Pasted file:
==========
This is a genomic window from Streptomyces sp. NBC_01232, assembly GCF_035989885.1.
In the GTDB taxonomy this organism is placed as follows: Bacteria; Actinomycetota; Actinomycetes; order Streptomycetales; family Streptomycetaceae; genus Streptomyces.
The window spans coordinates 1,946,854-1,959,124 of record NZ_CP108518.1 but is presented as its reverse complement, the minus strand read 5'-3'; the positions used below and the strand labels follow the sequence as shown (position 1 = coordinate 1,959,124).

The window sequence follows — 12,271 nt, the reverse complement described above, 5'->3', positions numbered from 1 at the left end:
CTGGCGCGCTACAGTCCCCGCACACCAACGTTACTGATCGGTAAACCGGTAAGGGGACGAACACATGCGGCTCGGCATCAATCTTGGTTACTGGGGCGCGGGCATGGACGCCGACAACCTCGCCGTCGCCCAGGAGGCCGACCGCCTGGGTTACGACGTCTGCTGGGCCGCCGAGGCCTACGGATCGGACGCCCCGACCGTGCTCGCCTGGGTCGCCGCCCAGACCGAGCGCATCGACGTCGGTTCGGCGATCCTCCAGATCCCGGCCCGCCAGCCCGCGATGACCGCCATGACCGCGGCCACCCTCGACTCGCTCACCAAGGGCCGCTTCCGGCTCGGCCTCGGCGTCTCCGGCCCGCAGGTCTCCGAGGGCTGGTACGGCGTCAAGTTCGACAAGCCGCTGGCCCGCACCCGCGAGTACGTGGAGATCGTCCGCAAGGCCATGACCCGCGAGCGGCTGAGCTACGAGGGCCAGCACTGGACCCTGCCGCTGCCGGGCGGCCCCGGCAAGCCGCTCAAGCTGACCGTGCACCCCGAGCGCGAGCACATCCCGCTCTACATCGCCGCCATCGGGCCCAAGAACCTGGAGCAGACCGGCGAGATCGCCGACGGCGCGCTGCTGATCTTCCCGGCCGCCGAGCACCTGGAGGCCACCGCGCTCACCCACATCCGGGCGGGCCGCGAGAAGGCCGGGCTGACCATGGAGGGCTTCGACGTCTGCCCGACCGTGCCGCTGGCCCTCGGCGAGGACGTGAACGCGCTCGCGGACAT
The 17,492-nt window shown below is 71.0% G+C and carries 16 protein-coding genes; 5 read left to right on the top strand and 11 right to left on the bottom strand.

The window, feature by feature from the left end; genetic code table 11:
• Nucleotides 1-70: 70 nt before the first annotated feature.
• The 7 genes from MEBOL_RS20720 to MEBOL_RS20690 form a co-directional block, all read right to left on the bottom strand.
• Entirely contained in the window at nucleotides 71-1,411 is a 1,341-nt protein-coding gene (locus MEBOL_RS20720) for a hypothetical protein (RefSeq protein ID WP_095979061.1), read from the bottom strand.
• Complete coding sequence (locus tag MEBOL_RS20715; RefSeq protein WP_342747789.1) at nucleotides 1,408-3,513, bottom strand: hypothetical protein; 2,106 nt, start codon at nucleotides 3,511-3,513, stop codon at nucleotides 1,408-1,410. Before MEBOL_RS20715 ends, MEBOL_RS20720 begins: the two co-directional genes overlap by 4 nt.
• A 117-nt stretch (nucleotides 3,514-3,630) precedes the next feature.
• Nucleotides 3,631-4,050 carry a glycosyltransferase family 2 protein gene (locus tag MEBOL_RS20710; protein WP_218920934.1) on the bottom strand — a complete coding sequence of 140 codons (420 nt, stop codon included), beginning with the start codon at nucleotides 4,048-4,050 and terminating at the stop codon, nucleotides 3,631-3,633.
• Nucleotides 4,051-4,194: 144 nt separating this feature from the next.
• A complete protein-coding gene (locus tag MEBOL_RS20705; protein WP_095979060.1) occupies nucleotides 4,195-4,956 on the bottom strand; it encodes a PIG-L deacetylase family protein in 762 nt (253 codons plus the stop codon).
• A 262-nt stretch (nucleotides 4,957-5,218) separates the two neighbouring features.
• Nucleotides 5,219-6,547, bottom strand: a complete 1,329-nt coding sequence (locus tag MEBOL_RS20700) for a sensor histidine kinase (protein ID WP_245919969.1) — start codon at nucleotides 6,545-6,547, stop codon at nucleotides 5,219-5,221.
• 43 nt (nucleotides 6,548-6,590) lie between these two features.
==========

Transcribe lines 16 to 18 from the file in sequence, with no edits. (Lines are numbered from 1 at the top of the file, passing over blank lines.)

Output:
• A 262-nt stretch (nucleotides 4,957-5,218) separates the two neighbouring features.
• Nucleotides 5,219-6,547, bottom strand: a complete 1,329-nt coding sequence (locus tag MEBOL_RS20700) for a sensor histidine kinase (protein ID WP_245919969.1) — start codon at nucleotides 6,545-6,547, stop codon at nucleotides 5,219-5,221.
• 43 nt (nucleotides 6,548-6,590) lie between these two features.